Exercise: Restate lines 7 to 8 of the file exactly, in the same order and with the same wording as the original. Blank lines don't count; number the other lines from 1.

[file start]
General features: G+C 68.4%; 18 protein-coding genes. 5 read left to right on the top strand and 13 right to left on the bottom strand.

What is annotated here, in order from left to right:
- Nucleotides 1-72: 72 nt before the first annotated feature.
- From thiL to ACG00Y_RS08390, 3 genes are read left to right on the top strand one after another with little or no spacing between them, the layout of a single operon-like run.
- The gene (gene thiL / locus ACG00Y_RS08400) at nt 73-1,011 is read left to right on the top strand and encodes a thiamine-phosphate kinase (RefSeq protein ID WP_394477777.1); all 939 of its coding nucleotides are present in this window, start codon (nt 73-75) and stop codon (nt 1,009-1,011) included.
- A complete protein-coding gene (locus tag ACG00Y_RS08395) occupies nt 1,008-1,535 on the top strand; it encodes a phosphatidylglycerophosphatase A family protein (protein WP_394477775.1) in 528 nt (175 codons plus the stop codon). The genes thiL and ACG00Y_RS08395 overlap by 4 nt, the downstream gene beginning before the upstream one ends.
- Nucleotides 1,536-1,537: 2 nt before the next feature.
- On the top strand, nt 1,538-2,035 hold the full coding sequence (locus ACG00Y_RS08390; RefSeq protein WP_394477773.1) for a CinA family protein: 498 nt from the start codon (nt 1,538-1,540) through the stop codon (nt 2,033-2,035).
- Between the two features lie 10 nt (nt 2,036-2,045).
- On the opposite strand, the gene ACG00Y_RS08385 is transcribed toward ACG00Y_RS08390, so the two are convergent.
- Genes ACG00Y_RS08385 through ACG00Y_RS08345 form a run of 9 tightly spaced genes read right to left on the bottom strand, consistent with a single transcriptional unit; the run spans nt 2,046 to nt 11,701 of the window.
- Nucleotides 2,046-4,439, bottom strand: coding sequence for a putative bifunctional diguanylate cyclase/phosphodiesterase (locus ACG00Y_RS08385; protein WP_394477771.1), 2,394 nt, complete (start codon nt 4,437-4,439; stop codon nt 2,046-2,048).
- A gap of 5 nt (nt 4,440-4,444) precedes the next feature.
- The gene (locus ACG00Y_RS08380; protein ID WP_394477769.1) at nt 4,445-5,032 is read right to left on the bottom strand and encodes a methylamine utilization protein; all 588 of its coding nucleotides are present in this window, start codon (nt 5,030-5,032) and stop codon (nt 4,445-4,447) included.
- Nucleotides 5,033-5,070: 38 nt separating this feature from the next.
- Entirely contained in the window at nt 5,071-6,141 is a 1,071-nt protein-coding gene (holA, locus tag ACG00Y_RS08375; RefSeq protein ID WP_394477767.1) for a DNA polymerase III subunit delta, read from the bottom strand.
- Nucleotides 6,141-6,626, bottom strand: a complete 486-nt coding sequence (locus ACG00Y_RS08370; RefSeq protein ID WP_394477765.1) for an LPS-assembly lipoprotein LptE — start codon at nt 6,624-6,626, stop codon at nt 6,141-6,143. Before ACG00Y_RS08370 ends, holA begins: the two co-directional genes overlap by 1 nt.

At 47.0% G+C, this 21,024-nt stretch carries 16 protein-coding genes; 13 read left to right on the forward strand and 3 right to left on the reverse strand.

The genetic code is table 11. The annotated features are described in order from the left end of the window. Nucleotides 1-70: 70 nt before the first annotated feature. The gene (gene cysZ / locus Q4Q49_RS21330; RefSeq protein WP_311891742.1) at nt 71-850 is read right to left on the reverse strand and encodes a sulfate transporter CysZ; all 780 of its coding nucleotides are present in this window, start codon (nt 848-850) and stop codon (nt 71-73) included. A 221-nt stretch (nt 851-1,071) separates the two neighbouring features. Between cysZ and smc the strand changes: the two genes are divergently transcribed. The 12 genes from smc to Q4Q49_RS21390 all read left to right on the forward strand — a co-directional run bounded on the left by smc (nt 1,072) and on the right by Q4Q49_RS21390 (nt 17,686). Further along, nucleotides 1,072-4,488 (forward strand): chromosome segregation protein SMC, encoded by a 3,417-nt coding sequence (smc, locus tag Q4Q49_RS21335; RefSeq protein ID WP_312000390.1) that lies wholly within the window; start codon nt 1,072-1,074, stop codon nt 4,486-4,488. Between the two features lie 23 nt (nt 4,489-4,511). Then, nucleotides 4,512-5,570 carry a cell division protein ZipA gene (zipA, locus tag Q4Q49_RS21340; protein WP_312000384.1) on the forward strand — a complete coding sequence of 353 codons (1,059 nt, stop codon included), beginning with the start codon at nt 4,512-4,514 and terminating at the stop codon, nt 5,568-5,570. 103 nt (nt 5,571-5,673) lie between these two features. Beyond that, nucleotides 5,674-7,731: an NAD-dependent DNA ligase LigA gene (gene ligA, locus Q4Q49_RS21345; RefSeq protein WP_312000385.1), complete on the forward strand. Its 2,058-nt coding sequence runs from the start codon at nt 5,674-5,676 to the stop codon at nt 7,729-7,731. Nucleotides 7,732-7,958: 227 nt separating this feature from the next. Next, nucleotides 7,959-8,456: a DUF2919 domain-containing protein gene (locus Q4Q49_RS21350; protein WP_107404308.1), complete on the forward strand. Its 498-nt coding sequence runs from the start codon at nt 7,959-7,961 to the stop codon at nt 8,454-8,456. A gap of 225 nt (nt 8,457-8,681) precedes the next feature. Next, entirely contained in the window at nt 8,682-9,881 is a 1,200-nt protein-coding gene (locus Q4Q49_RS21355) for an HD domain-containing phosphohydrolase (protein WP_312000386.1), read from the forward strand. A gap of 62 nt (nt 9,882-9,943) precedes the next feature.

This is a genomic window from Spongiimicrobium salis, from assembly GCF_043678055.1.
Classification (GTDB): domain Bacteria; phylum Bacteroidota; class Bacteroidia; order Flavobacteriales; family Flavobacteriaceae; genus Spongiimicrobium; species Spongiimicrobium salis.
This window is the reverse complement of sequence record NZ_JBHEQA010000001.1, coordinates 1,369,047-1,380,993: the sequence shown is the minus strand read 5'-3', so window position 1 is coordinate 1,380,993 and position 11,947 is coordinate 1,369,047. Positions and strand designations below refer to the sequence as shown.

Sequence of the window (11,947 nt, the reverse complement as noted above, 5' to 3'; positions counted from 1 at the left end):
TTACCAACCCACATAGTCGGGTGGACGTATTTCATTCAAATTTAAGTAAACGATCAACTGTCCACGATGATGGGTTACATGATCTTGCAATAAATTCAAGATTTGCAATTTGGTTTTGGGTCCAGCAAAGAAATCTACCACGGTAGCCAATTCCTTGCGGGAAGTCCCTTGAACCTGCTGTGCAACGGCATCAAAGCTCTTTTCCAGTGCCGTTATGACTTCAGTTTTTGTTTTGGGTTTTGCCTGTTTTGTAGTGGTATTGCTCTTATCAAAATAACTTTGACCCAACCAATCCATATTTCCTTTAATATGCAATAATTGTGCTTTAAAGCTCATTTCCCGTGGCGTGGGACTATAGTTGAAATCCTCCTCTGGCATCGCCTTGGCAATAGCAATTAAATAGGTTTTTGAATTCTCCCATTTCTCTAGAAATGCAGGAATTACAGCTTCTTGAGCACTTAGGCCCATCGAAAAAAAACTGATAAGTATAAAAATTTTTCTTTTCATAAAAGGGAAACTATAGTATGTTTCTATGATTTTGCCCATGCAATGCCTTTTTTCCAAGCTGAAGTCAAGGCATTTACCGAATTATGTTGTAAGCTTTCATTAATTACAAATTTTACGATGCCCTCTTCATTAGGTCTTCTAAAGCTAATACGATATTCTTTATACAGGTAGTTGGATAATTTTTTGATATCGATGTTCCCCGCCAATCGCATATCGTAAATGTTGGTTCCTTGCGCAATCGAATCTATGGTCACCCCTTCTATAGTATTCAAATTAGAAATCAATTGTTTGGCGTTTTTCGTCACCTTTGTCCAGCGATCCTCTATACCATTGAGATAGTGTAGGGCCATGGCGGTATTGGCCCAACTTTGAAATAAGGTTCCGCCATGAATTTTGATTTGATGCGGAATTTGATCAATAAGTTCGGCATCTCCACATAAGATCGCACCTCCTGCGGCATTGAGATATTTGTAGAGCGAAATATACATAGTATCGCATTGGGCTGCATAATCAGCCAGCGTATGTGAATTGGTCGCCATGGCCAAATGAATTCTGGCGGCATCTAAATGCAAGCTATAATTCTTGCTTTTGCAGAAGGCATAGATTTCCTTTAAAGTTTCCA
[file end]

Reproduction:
- Nucleotides 1,536-1,537: 2 nt before the next feature.
- On the top strand, nt 1,538-2,035 hold the full coding sequence (locus ACG00Y_RS08390; RefSeq protein WP_394477773.1) for a CinA family protein: 498 nt from the start codon (nt 1,538-1,540) through the stop codon (nt 2,033-2,035).